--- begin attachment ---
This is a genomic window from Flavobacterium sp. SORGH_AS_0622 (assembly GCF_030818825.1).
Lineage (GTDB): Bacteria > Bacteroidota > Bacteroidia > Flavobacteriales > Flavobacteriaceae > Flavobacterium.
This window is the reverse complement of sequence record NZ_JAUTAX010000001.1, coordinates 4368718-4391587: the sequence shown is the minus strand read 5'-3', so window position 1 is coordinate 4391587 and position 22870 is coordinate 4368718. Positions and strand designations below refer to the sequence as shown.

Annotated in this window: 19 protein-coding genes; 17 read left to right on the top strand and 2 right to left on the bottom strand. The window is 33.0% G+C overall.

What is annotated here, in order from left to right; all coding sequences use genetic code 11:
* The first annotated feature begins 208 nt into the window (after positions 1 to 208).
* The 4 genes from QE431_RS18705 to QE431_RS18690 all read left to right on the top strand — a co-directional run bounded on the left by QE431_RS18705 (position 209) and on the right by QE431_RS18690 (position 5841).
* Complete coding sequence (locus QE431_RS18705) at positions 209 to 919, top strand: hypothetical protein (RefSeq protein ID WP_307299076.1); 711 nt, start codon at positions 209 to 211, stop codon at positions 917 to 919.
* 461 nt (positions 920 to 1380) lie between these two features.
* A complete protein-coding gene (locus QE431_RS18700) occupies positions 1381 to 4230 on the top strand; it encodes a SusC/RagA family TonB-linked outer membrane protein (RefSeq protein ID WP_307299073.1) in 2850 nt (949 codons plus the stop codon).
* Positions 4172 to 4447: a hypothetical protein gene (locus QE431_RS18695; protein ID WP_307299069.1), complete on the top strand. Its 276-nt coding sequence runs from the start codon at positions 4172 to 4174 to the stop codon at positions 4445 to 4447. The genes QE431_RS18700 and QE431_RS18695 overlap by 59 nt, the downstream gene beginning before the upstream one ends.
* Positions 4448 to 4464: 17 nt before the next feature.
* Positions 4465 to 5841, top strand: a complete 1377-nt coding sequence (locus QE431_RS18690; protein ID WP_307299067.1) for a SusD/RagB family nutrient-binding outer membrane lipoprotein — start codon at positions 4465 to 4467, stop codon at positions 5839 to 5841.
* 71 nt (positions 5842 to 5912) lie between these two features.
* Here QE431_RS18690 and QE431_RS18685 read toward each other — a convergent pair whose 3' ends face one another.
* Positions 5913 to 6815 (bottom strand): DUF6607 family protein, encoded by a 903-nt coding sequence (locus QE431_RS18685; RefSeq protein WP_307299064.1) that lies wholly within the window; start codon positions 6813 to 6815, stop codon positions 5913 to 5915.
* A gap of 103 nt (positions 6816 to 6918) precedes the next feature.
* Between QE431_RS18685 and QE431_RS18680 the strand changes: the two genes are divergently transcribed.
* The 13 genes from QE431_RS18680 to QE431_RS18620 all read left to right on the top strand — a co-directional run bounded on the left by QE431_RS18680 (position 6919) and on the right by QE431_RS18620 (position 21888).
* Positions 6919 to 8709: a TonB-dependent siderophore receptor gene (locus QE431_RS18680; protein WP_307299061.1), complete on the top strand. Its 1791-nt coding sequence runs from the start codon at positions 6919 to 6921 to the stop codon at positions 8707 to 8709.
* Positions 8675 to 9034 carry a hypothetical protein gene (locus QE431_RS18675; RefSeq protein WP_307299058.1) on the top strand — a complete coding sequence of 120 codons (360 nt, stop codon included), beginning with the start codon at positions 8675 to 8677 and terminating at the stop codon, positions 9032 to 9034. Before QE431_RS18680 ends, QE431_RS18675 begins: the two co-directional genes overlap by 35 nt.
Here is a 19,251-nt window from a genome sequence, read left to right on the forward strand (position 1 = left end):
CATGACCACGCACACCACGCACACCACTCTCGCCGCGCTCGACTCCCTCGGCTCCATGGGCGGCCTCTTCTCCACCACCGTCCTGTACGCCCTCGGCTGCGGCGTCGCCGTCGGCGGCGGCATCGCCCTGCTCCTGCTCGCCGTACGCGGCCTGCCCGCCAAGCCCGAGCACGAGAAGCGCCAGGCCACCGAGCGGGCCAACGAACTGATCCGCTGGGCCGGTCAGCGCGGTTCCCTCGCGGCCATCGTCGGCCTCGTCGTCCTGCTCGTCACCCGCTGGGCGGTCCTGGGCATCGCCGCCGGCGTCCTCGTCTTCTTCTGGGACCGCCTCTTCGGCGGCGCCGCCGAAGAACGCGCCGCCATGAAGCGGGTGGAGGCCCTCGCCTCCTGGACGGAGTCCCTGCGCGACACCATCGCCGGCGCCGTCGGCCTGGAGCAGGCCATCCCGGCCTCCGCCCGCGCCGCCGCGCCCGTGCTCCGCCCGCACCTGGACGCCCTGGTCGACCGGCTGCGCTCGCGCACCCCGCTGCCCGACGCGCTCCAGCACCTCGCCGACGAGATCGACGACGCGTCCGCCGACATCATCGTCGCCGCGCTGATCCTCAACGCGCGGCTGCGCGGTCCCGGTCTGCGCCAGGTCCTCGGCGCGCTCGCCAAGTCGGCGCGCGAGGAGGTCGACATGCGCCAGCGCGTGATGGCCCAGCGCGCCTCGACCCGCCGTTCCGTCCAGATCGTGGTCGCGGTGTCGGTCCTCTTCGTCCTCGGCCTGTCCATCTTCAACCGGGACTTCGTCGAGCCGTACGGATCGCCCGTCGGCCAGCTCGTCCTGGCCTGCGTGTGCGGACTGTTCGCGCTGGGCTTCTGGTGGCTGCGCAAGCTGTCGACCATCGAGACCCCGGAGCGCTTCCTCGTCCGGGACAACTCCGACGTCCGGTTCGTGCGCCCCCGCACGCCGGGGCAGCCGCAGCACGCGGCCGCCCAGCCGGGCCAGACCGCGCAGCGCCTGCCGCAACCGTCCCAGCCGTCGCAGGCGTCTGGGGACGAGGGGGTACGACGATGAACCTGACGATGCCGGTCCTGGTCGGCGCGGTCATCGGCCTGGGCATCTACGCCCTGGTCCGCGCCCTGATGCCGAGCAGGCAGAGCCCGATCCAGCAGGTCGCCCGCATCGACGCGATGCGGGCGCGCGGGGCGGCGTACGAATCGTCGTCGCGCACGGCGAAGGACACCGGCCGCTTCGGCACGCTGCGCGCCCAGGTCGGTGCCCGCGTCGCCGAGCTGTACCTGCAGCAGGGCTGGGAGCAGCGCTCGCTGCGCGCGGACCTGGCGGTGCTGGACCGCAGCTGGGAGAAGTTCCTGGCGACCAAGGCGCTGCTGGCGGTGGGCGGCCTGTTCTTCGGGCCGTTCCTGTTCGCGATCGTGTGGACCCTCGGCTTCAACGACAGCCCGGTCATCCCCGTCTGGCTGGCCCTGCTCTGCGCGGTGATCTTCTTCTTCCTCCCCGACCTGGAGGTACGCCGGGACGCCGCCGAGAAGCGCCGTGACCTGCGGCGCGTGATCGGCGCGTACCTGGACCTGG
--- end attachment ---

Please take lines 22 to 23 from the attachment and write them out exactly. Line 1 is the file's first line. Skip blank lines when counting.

Here is a 19,251-nt window from a genome sequence, read left to right on the forward strand (position 1 = left end):
CATGACCACGCACACCACGCACACCACTCTCGCCGCGCTCGACTCCCTCGGCTCCATGGGCGGCCTCTTCTCCACCACCGTCCTGTACGCCCTCGGCTGCGGCGTCGCCGTCGGCGGCGGCATCGCCCTGCTCCTGCTCGCCGTACGCGGCCTGCCCGCCAAGCCCGAGCACGAGAAGCGCCAGGCCACCGAGCGGGCCAACGAACTGATCCGCTGGGCCGGTCAGCGCGGTTCCCTCGCGGCCATCGTCGGCCTCGTCGTCCTGCTCGTCACCCGCTGGGCGGTCCTGGGCATCGCCGCCGGCGTCCTCGTCTTCTTCTGGGACCGCCTCTTCGGCGGCGCCGCCGAAGAACGCGCCGCCATGAAGCGGGTGGAGGCCCTCGCCTCCTGGACGGAGTCCCTGCGCGACACCATCGCCGGCGCCGTCGGCCTGGAGCAGGCCATCCCGGCCTCCGCCCGCGCCGCCGCGCCCGTGCTCCGCCCGCACCTGGACGCCCTGGTCGACCGGCTGCGCTCGCGCACCCCGCTGCCCGACGCGCTCCAGCACCTCGCCGACGAGATCGACGACGCGTCCGCCGACATCATCGTCGCCGCGCTGATCCTCAACGCGCGGCTGCGCGGTCCCGGTCTGCGCCAGGTCCTCGGCGCGCTCGCCAAGTCGGCGCGCGAGGAGGTCGACATGCGCCAGCGCGTGATGGCCCAGCGCGCCTCGACCCGCCGTTCCGTCCAGATCGTGGTCGCGGTGTCGGTCCTCTTCGTCCTCGGCCTGTCCATCTTCAACCGGGACTTCGTCGAGCCGTACGGATCGCCCGTCGGCCAGCTCGTCCTGGCCTGCGTGTGCGGACTGTTCGCGCTGGGCTTCTGGTGGCTGCGCAAGCTGTCGACCATCGAGACCCCGGAGCGCTTCCTCGTCCGGGACAACTCCGACGTCCGGTTCGTGCGCCCCCGCACGCCGGGGCAGCCGCAGCACGCGGCCGCCCAGCCGGGCCAGACCGCGCAGCGCCTGCCGCAACCGTCCCAGCCGTCGCAGGCGTCTGGGGACGAGGGGGTACGACGATGAACCTGACGATGCCGGTCCTGGTCGGCGCGGTCATCGGCCTGGGCATCTACGCCCTGGTCCGCGCCCTGATGCCGAGCAGGCAGAGCCCGATCCAGCAGGTCGCCCGCATCGACGCGATGCGGGCGCGCGGGGCGGCGTACGAATCGTCGTCGCGCACGGCGAAGGACACCGGCCGCTTCGGCACGCTGCGCGCCCAGGTCGGTGCCCGCGTCGCCGAGCTGTACCTGCAGCAGGGCTGGGAGCAGCGCTCGCTGCGCGCGGACCTGGCGGTGCTGGACCGCAGCTGGGAGAAGTTCCTGGCGACCAAGGCGCTGCTGGCGGTGGGCGGCCTGTTCTTCGGGCCGTTCCTGTTCGCGATCGTGTGGACCCTCGGCTTCAACGACAGCCCGGTCATCCCCGTCTGGCTGGCCCTGCTCTGCGCGGTGATCTTCTTCTTCCTCCCCGACCTGGAGGTACGCCGGGACGCCGCCGAGAAGCGCCGTGACCTGCGGCGCGTGATCGGCGCGTACCTGGACCTGG